Why Is Johnny A Piece of Hog Back?
Two stories, one in the Sun-Sentinel the other in the Palm Beach Post, combine to paint a damning portrait of the way America is raising our children these days. The first, in the Sentinel, is about record levels of childhood obesity in the country. Reporter Nick C. Sortal focuses on the fact that obesity has doubled at the same time more children are participating in youth sports. I've been around little league quite a bit the past six years and can say that a lot of serious baseball families fatten up their kids to help give them power at the plate or more weight behind their pitches, but that's neither here nor there. The bottom line is that kids are fatter than ever. Then, in the Palm Beach Post, Sonja Isger writes about the American Academy of Psychiatrics coming out with a treatise on the important need for children to ... play.
That's all, just play. This dovetails into the issue of recess, a lost outlet in Florida schools. My son goes to Seminole Middle School and he never gets any recess. I hear tales from his gulag all the time and can only tell him that, as a kid, he has to pay his dues. His teachers are also obviously stressed out -- they call here every other day complaining about silly things he's done. "He talked out in class and left his seat for a moment," they'll say. I'm like, "Yeah, so the fuck what? He's 11." I discipline him after the calls, and I'm not completely without sympathy for the teachers' plight, but I know I wouldn't have lasted a week in that school. Why? Because when I was a kid, kids were still allowed to be kids.
The veritable imprisonment of Florida children has gotten worse, of course, since the institution of the FCAT -- which I'm increasingly convinced has done nothing but make school boring and miserable for smart kids and horrifically stressful for those less so. It's time to kill the damn thing. And, while the Legislature is at that, institute a law that says every school in the state of Florida must have no less than 30 minutes of recess everyday. No exceptions.
After the Jump: A Christmas Consumer Tip
Ever heard of Floam? Sounds like a horrible industrialized bastardization from which no good could ever come, doesn't it?
It is, too.
Floam -- billed on TV as a "modeling fun" agent for kids sold as an alternative to clay and play-doh -- had somehow gone under my radar until Saturday, when my son (damn this is a domesticated post -- must be the holidays) bought a small tub for $6.99 at Eckerd's for his four-year-old sister. She was clamoring for it and the boy decided to do a good turn for her, though he was obviously intrigued himself. The first indication that this was a bad purchase came when the check-out woman warned, "Wash your hands when you use that. It can cause bacteria to grow under your fingernails."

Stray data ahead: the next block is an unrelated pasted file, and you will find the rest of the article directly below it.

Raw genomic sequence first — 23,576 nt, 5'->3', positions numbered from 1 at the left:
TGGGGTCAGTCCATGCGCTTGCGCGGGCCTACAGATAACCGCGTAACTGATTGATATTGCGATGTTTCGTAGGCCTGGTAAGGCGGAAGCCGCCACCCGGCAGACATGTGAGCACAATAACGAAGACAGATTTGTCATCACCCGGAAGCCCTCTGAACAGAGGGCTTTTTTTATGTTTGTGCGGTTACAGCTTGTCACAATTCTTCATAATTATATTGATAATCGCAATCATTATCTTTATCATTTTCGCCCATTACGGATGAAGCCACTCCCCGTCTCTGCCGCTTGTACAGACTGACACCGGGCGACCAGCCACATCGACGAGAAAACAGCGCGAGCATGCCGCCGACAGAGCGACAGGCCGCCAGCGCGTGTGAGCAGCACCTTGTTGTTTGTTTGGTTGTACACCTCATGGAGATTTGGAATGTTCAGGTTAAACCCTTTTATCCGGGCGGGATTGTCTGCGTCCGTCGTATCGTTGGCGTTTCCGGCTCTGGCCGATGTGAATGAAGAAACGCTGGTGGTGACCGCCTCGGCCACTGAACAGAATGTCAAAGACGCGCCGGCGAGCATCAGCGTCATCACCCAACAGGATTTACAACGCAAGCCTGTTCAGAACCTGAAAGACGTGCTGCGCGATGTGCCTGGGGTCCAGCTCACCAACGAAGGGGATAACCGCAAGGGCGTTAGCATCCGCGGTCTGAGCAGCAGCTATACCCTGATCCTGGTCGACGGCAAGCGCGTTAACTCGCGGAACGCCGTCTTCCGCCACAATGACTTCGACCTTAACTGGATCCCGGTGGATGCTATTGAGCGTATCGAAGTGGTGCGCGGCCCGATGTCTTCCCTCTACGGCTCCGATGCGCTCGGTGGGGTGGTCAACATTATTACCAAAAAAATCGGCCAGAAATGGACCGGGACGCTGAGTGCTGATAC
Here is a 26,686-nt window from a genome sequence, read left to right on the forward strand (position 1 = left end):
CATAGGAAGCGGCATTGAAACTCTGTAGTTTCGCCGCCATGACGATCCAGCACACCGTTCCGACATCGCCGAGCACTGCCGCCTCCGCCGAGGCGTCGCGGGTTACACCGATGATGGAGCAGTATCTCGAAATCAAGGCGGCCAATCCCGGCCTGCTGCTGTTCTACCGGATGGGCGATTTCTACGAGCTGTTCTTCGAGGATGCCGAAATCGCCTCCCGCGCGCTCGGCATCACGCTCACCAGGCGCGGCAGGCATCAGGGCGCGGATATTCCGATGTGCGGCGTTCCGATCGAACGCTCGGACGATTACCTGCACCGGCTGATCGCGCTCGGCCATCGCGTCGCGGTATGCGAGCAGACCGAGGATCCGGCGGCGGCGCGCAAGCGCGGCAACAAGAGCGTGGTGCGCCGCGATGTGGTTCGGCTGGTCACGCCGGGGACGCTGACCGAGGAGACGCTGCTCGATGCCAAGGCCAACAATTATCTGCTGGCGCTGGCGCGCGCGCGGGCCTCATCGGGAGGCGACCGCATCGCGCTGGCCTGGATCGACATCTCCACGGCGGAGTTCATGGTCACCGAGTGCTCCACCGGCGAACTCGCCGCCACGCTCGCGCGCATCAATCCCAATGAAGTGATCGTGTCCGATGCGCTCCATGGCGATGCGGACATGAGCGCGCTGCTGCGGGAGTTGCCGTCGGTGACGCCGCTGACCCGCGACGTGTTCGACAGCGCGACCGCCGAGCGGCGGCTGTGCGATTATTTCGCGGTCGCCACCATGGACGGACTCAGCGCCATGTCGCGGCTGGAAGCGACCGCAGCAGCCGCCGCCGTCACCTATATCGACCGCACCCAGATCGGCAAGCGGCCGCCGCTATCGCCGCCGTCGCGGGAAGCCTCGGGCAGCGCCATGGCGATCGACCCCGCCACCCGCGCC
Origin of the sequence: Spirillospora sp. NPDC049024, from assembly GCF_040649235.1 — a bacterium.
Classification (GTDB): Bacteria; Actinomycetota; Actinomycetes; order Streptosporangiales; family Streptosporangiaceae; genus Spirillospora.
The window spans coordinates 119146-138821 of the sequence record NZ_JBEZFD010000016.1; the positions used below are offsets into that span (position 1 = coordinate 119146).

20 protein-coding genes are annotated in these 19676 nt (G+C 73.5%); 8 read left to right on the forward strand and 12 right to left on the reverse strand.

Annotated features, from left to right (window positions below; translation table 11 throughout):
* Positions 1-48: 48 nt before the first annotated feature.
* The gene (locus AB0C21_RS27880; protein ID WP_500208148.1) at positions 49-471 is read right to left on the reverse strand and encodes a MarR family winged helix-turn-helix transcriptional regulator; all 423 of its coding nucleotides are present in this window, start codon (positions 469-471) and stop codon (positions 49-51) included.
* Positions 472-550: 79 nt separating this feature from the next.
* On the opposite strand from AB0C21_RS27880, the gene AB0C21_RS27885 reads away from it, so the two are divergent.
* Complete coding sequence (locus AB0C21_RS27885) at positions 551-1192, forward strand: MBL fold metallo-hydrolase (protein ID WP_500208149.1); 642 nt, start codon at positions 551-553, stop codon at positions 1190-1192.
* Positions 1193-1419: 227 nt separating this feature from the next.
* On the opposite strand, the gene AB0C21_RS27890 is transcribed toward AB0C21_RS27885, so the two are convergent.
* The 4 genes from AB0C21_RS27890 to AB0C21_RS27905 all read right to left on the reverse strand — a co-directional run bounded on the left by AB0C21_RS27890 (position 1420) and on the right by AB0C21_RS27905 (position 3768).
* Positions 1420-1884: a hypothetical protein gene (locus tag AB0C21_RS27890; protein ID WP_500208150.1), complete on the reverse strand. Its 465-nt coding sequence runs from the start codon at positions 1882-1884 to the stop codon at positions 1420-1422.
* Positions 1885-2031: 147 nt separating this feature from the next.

Nice. At home, he pulled off the lid and started playing with the bright Neon green goop inside. It's like Slime, only it has tiny Styrofoam balls in it, oozes out all over the place, and sticks to your skin. Think oatmeal mixed with a lot of glue. The boy was like, "This doesn't work very well." I picked up a little of it and a dab dropped onto my leg and got stuck in my leg hair. It was obvious that it would stick to anything -- clothes, furniture, carpet, dogs -- and make a huge fucking mess. My four-year-old had it in her hands and didn't know what to do with it. I took her and washed it off in bathroom sink. She was only relieved to be rid of that crap and would never want to see it again.
My son kept trying to play with it. The only instructions are on the lid: "Mix and Mash before using so beads blend it." But it wasn't getting any better. "They've tricked me!" he said. "This doesn't work."
He couldn't get it off his hands, so we went outside and hosed it off of him. I'm glad we didn't wash it down the sink because I've since learned that the stuff hardens and has been known to totally block the pipes. A news report found that fungus grows nicely in it as well.
So here's the tip: Don't buy Floam.